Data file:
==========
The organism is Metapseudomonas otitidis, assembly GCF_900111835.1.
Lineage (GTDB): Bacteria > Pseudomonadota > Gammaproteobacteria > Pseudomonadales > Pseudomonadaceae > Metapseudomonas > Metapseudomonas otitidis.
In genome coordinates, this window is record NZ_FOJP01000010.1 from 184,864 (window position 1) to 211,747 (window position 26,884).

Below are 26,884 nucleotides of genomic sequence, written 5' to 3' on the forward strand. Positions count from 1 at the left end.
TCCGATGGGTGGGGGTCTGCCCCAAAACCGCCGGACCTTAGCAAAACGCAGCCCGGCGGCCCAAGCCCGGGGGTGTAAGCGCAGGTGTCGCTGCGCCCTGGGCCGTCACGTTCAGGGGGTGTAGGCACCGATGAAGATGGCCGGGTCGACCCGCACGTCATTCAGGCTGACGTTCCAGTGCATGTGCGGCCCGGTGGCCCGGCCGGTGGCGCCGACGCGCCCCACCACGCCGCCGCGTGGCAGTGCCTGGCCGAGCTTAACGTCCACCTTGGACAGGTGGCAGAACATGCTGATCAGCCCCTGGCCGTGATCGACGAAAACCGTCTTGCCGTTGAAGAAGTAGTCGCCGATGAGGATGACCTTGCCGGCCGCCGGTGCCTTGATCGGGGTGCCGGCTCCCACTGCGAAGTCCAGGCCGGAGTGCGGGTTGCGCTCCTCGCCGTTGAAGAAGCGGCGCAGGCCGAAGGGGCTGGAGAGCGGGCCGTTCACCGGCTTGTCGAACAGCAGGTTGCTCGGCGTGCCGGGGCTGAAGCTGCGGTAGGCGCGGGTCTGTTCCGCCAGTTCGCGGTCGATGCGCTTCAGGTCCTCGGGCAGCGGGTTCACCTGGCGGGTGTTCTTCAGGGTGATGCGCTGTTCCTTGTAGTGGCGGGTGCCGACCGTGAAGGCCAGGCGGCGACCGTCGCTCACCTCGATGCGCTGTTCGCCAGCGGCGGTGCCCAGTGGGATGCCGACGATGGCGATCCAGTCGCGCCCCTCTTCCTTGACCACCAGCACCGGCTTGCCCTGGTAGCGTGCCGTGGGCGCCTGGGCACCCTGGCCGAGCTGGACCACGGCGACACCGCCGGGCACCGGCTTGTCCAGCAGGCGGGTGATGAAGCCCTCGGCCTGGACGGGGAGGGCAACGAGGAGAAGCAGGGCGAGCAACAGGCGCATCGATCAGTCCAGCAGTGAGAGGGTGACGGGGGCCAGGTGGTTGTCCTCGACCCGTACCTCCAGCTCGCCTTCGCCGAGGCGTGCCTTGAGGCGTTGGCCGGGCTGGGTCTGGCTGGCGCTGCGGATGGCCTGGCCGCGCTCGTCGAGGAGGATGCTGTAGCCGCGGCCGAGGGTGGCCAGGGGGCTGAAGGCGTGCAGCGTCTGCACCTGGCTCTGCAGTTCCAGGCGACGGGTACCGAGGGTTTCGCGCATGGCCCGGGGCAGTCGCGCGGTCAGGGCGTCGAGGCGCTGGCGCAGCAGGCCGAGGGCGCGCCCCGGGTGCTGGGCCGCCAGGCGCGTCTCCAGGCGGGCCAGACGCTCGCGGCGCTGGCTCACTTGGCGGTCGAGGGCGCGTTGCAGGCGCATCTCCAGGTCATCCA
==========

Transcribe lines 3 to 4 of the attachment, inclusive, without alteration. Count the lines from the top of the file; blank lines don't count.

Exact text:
In genome coordinates, this window is record NZ_FOJP01000010.1 from 184,864 (window position 1) to 211,747 (window position 26,884).

Below are 26,884 nucleotides of genomic sequence, written 5' to 3' on the forward strand. Positions count from 1 at the left end.